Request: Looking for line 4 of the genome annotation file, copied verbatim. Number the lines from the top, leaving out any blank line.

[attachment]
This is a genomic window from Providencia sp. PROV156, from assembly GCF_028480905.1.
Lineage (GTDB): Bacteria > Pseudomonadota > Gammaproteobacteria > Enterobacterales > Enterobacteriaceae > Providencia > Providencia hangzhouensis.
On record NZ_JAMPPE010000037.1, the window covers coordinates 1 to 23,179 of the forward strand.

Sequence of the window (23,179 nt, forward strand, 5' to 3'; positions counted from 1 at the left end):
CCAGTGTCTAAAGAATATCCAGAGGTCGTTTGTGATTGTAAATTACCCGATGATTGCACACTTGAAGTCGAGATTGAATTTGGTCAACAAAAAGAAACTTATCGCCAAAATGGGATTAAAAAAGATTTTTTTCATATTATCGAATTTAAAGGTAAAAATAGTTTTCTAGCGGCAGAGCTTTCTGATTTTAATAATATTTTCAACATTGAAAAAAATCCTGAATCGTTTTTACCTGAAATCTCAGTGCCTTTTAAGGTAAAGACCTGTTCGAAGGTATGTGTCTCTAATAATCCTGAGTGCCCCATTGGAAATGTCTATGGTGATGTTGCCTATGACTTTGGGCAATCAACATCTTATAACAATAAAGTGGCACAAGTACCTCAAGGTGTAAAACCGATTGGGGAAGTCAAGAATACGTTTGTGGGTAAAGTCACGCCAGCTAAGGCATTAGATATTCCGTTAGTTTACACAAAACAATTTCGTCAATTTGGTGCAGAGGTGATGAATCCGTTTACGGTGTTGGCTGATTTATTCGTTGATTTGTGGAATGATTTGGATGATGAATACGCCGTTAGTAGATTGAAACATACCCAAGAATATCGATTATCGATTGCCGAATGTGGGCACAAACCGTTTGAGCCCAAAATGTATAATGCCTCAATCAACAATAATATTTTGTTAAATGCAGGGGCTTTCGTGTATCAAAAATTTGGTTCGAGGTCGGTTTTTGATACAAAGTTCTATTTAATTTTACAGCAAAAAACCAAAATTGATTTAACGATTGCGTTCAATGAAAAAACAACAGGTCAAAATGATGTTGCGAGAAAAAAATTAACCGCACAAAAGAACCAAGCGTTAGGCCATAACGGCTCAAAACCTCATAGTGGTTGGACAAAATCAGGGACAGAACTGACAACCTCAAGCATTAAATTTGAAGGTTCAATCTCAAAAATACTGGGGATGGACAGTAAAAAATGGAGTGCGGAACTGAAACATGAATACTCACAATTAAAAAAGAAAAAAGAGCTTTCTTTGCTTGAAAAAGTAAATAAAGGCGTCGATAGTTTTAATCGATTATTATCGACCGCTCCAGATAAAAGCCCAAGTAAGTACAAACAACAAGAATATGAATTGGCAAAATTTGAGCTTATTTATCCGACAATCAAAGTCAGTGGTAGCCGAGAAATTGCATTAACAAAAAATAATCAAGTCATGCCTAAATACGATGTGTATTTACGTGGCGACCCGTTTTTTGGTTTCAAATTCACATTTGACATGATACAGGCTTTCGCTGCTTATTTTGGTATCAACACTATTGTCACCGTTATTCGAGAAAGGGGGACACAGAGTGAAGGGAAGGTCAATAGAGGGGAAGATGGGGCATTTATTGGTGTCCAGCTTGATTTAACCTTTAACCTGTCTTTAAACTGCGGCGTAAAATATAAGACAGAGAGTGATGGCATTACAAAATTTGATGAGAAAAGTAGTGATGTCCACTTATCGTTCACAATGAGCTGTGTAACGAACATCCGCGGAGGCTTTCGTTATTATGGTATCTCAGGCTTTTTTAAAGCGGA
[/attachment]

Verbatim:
Sequence of the window (23,179 nt, forward strand, 5' to 3'; positions counted from 1 at the left end):